We present cosmological hydrodynamic simulations of a quasar-mass halo (Mhalo ≈ 1012.5M⊙ at z = 2) that for the first time resolve gas transport down to the inner 0.1 pc surrounding the central massive black hole. We model a multiphase interstellar medium including stellar feedback by supernovae, stellar winds, and radiation, and a hyper- Lagrangian refinement technique increasing the resolution dynamically approaching the black hole. We do not include black hole feedback. We show that the subpc inflow rate (1) can reach ∼6M⊙ yr-1 roughly in steady state during the epoch of peak nuclear gas density (z ∼ 2), sufficient to power a luminous quasar, (2) is highly time variable in the pre-quasar phase, spanning 0.001-10M⊙ yr-1 on Myr timescales, and (3) is limited to short (∼2 Myr) active phases (0.01-0.1M⊙ yr-1) followed by longer periods of inactivity at lower nuclear gas density and late times (z ∼ 1), owing to the formation of a hot central cavity. Inflowing gas is primarily cool, rotational support dominates over turbulence and thermal pressure, and star formation can consume as much gas as provided by inflows across 1 pc-10 kpc. Gravitational torques from multiscale stellar non-axisymmetries dominate angular momentum transport over gas self-torquing and pressure gradients, with accretion weakly dependent on black hole mass. Subpc inflow rates correlate with nuclear (but decouple from global) star formation and can exceed the Eddington rate by ×10. The black hole can move ∼10 pc from the galaxy center on ∼0.1 Myr. Accreting gas forms pc-scale, rotationally supported, obscuring structures often misaligned with the galaxy-scale disk. These simulations open a new avenue to investigate black hole-galaxy coevolution.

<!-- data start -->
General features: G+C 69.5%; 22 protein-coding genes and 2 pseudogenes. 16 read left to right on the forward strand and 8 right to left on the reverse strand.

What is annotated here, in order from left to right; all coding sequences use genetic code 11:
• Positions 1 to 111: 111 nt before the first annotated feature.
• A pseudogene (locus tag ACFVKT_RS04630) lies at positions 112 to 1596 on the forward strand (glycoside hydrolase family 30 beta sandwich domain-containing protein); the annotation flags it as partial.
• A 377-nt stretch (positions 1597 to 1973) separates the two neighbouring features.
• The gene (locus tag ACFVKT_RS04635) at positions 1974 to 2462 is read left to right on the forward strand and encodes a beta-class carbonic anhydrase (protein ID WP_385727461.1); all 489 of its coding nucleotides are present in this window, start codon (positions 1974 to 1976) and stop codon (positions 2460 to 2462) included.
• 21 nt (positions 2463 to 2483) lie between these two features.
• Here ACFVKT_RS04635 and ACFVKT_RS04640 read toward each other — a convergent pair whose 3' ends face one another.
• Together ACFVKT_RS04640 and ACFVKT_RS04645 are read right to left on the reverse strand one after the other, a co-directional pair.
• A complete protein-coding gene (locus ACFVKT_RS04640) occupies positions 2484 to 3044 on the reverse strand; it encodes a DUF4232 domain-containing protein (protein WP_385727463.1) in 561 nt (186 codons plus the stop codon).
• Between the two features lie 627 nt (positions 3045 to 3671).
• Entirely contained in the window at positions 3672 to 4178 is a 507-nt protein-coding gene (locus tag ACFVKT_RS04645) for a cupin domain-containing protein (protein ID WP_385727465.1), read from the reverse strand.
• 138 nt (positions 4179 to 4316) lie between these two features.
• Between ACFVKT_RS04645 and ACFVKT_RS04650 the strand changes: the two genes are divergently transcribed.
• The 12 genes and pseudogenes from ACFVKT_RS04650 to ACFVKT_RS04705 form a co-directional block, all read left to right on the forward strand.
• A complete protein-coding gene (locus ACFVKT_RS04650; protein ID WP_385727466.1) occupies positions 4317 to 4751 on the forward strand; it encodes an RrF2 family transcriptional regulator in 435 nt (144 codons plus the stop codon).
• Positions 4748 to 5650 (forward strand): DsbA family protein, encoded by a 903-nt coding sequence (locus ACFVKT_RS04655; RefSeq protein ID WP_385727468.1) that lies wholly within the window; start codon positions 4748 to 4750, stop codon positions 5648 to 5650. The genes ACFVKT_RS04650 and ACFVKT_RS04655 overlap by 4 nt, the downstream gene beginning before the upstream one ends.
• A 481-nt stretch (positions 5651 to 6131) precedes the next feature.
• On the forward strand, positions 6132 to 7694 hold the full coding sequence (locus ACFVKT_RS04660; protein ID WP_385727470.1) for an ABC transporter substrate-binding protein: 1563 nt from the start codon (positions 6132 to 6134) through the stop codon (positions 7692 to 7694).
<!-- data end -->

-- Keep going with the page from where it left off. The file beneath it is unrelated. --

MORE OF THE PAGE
All Science Journal Classification (ASJC) codes
- Astronomy and Astrophysics
- Space and Planetary Science